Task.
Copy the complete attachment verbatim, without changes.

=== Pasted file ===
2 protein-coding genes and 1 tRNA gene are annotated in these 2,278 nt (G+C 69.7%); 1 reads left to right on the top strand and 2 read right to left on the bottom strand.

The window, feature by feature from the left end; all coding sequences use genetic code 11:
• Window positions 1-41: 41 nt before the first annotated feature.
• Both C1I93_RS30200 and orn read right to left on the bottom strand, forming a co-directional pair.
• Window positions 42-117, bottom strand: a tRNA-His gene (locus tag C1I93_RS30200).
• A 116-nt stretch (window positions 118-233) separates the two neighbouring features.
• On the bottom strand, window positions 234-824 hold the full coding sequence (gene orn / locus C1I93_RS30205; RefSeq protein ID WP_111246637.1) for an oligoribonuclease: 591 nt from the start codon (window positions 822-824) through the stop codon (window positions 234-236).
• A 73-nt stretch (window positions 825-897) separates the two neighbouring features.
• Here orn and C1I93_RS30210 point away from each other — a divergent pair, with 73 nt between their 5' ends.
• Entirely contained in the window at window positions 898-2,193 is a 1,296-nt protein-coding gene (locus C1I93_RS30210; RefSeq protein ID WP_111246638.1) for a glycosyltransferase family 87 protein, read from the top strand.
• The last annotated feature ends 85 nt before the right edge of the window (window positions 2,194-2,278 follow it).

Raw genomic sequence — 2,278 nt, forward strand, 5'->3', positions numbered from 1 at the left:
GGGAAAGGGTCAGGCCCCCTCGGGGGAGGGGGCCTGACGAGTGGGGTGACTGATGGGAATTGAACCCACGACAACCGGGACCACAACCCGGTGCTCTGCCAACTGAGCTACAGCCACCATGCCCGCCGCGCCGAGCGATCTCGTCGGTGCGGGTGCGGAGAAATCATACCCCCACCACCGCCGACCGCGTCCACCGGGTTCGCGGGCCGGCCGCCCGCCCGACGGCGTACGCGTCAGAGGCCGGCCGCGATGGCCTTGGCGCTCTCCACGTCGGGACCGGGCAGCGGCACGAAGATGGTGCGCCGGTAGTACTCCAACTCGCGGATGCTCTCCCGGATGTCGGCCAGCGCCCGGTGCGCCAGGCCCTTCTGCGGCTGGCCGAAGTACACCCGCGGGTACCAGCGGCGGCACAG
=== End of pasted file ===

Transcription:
2 protein-coding genes and 1 tRNA gene are annotated in these 2,278 nt (G+C 69.7%); 1 reads left to right on the top strand and 2 read right to left on the bottom strand.

The window, feature by feature from the left end; all coding sequences use genetic code 11:
• Window positions 1-41: 41 nt before the first annotated feature.
• Both C1I93_RS30200 and orn read right to left on the bottom strand, forming a co-directional pair.
• Window positions 42-117, bottom strand: a tRNA-His gene (locus tag C1I93_RS30200).
• A 116-nt stretch (window positions 118-233) separates the two neighbouring features.
• On the bottom strand, window positions 234-824 hold the full coding sequence (gene orn / locus C1I93_RS30205; RefSeq protein ID WP_111246637.1) for an oligoribonuclease: 591 nt from the start codon (window positions 822-824) through the stop codon (window positions 234-236).
• A 73-nt stretch (window positions 825-897) separates the two neighbouring features.
• Here orn and C1I93_RS30210 point away from each other — a divergent pair, with 73 nt between their 5' ends.
• Entirely contained in the window at window positions 898-2,193 is a 1,296-nt protein-coding gene (locus C1I93_RS30210; RefSeq protein ID WP_111246638.1) for a glycosyltransferase family 87 protein, read from the top strand.
• The last annotated feature ends 85 nt before the right edge of the window (window positions 2,194-2,278 follow it).

Raw genomic sequence — 2,278 nt, forward strand, 5'->3', positions numbered from 1 at the left:
GGGAAAGGGTCAGGCCCCCTCGGGGGAGGGGGCCTGACGAGTGGGGTGACTGATGGGAATTGAACCCACGACAACCGGGACCACAACCCGGTGCTCTGCCAACTGAGCTACAGCCACCATGCCCGCCGCGCCGAGCGATCTCGTCGGTGCGGGTGCGGAGAAATCATACCCCCACCACCGCCGACCGCGTCCACCGGGTTCGCGGGCCGGCCGCCCGCCCGACGGCGTACGCGTCAGAGGCCGGCCGCGATGGCCTTGGCGCTCTCCACGTCGGGACCGGGCAGCGGCACGAAGATGGTGCGCCGGTAGTACTCCAACTCGCGGATGCTCTCCCGGATGTCGGCCAGCGCCCGGTGCGCCAGGCCCTTCTGCGGCTGGCCGAAGTACACCCGCGGGTACCAGCGGCGGCACAG